Perception through Communication
The Definition of Design
Design in any context can be looked upon in a number of different ways. It is seen as a form of communication through visuals. It is dependant on the here and now and the knowledge behind the viewer at any given point. There can be a multitude of meanings to any design coherent with the elements and principles explored and executed within the work. Within the readings from Stroud, Bourdieu, and Johnson, an insight is provided into the art of design and aspects are brought together to convey the concept; Stroud for the wavering of opinion and experience from a subjective sense, Bourdieu further cements this theory of difference through taste and Johnson reiterates the variance between opinions of the same notion. To further demonstrate the variance which occurs when exploring the definition of design, two artists’ works, Charles Nuttell and Tom Roberts depiction of The Opening of the Commonwealth Parliament are looked upon for insight.
If the particular definition of dialogue; an exchange of ideas or opinions, is looked at and applied to the notion of design, the communication factor within design can be realised. Design is a communication between the maker or artist and the viewer. One is entitled to ones own opinions based on the way the design is portrayed to a particular viewer. This is why in many instances within the design world there are a multitude of answers and expressiveness applied to any one design.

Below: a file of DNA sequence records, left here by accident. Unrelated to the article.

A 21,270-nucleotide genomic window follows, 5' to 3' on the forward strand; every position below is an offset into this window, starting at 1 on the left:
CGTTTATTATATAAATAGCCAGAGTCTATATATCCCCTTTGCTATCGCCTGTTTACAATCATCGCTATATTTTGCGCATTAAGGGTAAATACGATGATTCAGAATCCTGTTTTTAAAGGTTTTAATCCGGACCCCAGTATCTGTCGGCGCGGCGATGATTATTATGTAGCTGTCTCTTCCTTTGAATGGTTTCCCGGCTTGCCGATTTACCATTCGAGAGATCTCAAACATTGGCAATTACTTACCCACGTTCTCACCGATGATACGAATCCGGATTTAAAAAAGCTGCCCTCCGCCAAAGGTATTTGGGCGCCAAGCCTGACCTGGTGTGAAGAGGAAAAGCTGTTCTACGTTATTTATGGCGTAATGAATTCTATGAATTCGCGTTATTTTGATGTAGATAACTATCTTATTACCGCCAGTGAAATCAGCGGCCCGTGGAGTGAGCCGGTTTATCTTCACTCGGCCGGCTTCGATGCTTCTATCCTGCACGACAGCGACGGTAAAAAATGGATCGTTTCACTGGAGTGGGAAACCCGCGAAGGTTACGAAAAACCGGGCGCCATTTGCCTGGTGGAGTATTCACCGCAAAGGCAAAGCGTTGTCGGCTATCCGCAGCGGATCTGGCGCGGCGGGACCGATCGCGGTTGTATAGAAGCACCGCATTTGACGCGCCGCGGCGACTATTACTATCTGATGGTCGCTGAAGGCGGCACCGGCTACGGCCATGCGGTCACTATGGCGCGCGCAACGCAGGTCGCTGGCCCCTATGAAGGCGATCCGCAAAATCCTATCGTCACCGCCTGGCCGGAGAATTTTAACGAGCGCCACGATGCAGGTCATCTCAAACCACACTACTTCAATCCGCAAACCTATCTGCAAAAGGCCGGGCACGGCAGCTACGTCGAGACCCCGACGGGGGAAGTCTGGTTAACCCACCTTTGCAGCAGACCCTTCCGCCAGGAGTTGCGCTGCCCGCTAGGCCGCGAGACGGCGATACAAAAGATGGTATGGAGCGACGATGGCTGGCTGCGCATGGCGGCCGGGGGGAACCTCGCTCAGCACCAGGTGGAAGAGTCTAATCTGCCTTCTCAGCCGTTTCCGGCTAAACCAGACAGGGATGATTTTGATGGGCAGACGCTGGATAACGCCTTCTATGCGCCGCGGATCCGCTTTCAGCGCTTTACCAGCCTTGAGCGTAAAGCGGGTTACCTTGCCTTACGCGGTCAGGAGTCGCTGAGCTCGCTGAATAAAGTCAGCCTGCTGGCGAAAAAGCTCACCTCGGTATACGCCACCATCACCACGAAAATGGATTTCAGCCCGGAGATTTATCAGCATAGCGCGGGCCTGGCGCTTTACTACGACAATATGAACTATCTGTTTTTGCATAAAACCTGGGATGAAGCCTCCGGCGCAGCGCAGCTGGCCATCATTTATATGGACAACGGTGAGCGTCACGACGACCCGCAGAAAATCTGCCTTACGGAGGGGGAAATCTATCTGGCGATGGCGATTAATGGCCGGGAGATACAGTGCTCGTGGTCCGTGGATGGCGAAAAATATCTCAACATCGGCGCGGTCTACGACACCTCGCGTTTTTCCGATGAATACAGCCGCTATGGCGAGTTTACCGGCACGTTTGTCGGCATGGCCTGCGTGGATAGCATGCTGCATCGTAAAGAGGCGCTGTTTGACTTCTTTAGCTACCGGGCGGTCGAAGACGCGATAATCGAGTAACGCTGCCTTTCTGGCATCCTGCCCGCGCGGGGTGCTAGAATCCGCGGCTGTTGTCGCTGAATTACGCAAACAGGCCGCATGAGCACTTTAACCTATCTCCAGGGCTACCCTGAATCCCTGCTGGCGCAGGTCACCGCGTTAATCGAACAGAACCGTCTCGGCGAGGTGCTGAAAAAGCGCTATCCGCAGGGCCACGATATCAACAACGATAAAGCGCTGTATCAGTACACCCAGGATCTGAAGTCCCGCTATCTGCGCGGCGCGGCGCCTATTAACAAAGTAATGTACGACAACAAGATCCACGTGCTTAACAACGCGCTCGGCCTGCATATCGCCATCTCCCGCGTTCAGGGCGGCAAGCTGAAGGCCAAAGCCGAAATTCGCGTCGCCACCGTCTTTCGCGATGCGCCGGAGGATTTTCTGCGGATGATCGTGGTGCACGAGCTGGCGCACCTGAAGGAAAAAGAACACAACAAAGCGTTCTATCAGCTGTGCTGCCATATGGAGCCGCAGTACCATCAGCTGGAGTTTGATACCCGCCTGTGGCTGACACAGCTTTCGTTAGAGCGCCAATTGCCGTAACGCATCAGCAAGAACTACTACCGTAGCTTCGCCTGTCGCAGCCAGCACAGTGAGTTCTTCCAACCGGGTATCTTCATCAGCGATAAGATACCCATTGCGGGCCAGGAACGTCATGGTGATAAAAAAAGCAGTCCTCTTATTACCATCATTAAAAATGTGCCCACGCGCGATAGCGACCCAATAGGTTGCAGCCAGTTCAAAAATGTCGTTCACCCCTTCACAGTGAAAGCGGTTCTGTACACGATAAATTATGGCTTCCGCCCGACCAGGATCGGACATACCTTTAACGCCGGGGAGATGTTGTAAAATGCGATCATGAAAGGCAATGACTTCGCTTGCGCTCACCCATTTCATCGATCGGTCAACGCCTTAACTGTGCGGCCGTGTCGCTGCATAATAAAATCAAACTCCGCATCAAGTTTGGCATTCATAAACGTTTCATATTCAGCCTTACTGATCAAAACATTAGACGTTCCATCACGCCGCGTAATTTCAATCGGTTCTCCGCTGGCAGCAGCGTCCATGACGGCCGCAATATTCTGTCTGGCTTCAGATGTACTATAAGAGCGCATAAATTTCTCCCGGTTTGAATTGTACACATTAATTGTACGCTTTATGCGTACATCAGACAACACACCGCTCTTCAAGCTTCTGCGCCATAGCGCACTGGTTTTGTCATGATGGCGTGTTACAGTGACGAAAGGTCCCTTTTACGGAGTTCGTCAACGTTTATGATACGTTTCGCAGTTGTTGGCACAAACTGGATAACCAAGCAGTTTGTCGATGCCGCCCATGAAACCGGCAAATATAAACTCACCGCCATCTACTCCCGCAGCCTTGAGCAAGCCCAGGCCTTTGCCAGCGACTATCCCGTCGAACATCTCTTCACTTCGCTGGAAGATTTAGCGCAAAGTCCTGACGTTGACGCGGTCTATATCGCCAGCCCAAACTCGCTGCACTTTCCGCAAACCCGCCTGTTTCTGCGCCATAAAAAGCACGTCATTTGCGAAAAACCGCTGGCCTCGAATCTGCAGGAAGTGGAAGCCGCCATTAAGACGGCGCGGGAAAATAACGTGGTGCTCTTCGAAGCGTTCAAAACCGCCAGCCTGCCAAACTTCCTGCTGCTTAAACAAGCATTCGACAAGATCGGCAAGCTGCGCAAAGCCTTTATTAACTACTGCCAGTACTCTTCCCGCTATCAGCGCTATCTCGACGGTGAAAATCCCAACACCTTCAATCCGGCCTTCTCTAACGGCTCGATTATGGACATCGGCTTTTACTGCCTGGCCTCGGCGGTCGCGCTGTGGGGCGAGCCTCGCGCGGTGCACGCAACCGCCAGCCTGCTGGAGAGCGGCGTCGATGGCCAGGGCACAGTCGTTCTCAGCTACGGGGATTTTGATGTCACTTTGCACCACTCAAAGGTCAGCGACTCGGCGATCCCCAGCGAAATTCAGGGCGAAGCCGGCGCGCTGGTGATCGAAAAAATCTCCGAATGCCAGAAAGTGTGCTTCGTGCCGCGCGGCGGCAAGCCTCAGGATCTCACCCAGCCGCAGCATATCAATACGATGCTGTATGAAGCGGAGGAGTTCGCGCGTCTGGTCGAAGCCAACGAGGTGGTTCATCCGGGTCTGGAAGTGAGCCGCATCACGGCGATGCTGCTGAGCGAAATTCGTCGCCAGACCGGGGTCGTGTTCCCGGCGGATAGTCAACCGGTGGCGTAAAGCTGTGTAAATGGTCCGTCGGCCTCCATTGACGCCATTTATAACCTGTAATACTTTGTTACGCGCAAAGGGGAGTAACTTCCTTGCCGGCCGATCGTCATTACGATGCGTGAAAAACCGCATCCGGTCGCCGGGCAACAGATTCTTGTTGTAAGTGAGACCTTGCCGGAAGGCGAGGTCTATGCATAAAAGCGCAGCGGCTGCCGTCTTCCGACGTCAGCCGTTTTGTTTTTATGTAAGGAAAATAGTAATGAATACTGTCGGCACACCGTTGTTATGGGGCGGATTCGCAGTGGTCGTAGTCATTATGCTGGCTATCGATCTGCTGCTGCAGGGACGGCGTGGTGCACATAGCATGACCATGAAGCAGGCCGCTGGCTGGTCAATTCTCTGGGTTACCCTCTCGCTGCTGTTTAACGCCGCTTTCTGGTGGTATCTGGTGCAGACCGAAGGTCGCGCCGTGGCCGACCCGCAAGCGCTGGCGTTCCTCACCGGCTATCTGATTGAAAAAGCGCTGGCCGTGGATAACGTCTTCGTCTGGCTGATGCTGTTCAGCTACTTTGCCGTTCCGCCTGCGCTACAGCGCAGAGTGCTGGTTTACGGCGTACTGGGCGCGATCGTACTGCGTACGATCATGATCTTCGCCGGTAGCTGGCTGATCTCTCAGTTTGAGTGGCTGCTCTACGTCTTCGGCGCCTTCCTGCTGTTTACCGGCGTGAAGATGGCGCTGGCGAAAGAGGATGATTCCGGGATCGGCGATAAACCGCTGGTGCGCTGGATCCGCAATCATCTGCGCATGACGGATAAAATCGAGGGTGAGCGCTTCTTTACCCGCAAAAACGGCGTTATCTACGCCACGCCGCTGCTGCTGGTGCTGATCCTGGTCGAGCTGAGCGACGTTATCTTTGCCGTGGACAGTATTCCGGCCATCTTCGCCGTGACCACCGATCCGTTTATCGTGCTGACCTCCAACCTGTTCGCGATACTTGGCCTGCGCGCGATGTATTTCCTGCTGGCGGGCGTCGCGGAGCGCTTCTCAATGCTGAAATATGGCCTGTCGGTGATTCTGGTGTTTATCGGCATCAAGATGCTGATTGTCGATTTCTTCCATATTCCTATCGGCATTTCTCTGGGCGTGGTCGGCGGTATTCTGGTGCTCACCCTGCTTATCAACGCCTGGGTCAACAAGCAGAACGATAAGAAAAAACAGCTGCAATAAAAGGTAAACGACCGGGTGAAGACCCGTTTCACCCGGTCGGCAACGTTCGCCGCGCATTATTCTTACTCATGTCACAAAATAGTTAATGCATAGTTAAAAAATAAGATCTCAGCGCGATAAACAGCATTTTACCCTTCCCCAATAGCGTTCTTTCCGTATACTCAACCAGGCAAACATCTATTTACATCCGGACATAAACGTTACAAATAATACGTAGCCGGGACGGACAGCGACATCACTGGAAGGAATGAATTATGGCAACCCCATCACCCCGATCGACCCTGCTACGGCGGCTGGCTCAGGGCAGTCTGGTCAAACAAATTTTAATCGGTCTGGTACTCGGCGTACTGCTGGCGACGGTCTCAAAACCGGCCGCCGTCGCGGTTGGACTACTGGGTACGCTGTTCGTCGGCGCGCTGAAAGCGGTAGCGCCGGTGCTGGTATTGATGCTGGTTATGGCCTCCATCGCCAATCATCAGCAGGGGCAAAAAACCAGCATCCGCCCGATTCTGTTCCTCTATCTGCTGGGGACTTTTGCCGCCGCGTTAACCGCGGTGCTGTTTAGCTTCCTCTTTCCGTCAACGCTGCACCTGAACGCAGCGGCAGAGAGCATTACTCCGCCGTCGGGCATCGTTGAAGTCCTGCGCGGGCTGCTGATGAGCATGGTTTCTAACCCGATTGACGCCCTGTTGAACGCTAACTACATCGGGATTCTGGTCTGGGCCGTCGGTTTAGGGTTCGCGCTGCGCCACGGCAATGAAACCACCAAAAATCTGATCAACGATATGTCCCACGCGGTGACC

To differentiate connotation of what may be deciphered from a design; the elements and principles are brought into play to convey a sense of understanding. Firstly the elements and principles need to be laid out. The elements consist of; line, the graphic unifier; shape, the perceivable area; space, the illusion of depth; value, the relative light and darkness; colour, the colour theory; and texture, the surface quality - actual or simulated. The
Bibliography: Stroud, S. R. 2008 Excerpt from ‘John Dewey and the question of artful communication’, Philosophy and Rhetoric, Vol. 41, No. 2, The Pennsylvania State University, University Park PA.